All the mouthwatering recipes in our series “The Main Ingredient” have one thing in common: They all contain cookies. Decorating Hanukkah cookies is a great way for the whole family to come together and make lasting memories during the Festival of Lights.

You’ve lit the menorah, spun the dreidel, and enjoyed some delicious homemade latkes. Now it’s time for dessert. Why not turn this opportunity into a do-it-yourself activity that the whole family can enjoy together? You can with some hand-decorated cookies.

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From bubbe and zeide (that’s “grandma” and “grandpa” for you non-Yiddish speakers out there), aunts and uncles, kids, grandkids, and cousins, everyone can get in on the fun of beautifying Hanukkah cookies.

And the best part is, you don’t have to be a pastry chef to pull it off.

You do, however, need some clean, small, or fine-tipped craft paint brushes, a tub or two of ready-to-bake Cheryl’s Sugar Cookie Dough, and this super-easy, no-fuss brushable icing. You can customize your cookies any way you like. Pick your favorite shade of blue — or any other color you like — add sprinkles and metallic dragées (we don’t recommend eating the dragées, however), and get your best Hanukkah cookie cutters ready. It’s time to decorate!

Start by making the icing recipe, and then get creative with your designs. To mix things up a bit, I painted blue lines on my semi-dry white base and then dragged a toothpick through to make a fun paint swirl pattern. The only limit is your creativity!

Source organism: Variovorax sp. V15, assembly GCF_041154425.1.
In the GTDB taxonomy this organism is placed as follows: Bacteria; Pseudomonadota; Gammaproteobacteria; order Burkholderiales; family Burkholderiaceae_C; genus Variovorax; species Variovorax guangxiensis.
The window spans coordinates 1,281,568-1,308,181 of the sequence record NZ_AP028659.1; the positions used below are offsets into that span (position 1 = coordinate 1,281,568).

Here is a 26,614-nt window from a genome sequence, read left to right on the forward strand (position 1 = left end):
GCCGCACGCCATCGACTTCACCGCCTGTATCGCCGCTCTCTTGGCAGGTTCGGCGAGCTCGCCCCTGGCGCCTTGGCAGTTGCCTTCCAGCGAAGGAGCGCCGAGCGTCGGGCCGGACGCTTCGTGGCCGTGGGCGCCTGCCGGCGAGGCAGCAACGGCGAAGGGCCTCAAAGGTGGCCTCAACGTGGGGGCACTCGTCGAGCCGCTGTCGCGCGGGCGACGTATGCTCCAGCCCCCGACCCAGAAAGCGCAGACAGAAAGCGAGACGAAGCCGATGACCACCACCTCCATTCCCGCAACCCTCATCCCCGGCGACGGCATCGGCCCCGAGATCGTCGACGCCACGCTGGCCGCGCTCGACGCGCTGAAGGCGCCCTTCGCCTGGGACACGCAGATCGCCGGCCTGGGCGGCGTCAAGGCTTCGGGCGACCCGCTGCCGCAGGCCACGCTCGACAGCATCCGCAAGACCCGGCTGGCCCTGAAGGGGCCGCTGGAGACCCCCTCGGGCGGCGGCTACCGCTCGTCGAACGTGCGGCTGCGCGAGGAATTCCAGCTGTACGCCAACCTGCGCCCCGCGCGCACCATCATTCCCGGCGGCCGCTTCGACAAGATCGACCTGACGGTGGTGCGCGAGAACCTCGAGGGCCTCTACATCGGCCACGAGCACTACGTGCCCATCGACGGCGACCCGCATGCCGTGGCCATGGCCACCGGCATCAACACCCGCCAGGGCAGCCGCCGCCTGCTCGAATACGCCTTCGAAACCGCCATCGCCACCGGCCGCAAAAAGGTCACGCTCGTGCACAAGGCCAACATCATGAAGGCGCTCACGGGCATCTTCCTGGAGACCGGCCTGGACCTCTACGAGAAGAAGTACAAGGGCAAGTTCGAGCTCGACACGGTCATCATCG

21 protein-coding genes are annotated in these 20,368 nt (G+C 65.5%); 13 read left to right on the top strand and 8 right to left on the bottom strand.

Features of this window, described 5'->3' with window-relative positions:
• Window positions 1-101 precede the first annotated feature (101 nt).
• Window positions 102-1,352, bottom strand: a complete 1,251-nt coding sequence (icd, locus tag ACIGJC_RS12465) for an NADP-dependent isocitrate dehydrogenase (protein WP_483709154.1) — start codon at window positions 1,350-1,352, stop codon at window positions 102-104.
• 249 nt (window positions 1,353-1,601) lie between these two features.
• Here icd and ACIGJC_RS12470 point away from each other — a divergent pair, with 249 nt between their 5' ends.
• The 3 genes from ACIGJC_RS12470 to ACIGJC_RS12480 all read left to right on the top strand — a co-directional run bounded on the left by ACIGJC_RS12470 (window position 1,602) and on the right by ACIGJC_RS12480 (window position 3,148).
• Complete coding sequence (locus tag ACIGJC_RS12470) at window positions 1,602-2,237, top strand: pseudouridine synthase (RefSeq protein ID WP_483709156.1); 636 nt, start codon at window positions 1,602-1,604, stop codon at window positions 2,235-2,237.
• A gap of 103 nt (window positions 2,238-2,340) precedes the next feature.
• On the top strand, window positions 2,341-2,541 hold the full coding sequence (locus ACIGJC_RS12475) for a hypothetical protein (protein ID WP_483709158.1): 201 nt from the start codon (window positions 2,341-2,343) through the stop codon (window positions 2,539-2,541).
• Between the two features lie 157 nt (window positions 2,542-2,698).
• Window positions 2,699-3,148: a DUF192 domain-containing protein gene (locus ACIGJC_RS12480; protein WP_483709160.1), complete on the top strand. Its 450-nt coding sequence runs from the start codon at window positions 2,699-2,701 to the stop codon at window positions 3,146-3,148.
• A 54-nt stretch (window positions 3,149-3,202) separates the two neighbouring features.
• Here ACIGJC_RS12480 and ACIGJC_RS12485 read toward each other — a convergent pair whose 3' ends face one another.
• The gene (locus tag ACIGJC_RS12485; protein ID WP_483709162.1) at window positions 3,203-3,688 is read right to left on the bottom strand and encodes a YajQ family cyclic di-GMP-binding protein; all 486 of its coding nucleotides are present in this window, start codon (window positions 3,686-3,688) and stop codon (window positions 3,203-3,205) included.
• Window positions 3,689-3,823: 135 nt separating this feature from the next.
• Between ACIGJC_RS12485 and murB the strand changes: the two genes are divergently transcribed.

Now it’s your turn to decorate this holiday’s sweet table cookies. Chag Sameach!

Colored Brushable Icing for Hanukkah Cookies

Prep Time 15 minutes
Decorating Time 1 hour 30 minutes
Total Time 1 hour 45 minutes
Servings:24 cookies

Ingredients

  • 2 cups icing sugar
  • 6 1/2 teaspoons milk
  • 2 ½ teaspoons freshly squeezed lemon juice
  • Food coloring
  • Blue, white, silver, or gold sprinkles and dragées (optional)

Instructions 

  • In a large bowl, sift icing sugar and add in milk and lemon juice. Mix until lump free and your icing reaches the consistency of honey. If it's too loose and runny, stir in more sifted icing sugar (add 1 tablespoon at a time). If it's too thick, add a teaspoon of milk until you get that honey-like consistency.
  • Portion the icing out into a few bowls and mix a few drops of food coloring into each bowl until you reach the desired shades. For these cookies, I used white, two different shades of blue, and yellow for the menorah lights. Experiment with different colors and shades that appeal to you.
  • Use clean, small craft paintbrushes to decorate your cookies. I also used a toothpick to keep the line work neat (like on the menorah cookies).

TIP: Use one paintbrush per icing color to avoid mixing up the shades. Also, let each layer or coat of icing dry — about 15 minutes between each coat — so they don't swirl or blend into one another.

    Author

    Colombian-born, Canadian-raised Mary Luz Mejia is a twice-nominated NATJA food, culture, and travel journalist, former TV producer, and content marketer by day. She's written for Travel & Leisure, The Globe & Mail and enRoute Magazine, and was the brunch columnist for The Toronto Star. Mejia is a level II International Institute of Chocolate and Cacao Tasting Certified Chocolate Taster and successfully completed the George Brown College Chocolate Theory course. You'll find her enjoying a single estate varietal dark chocolate bar in her home near Toronto and dreaming of the Mediterranean.

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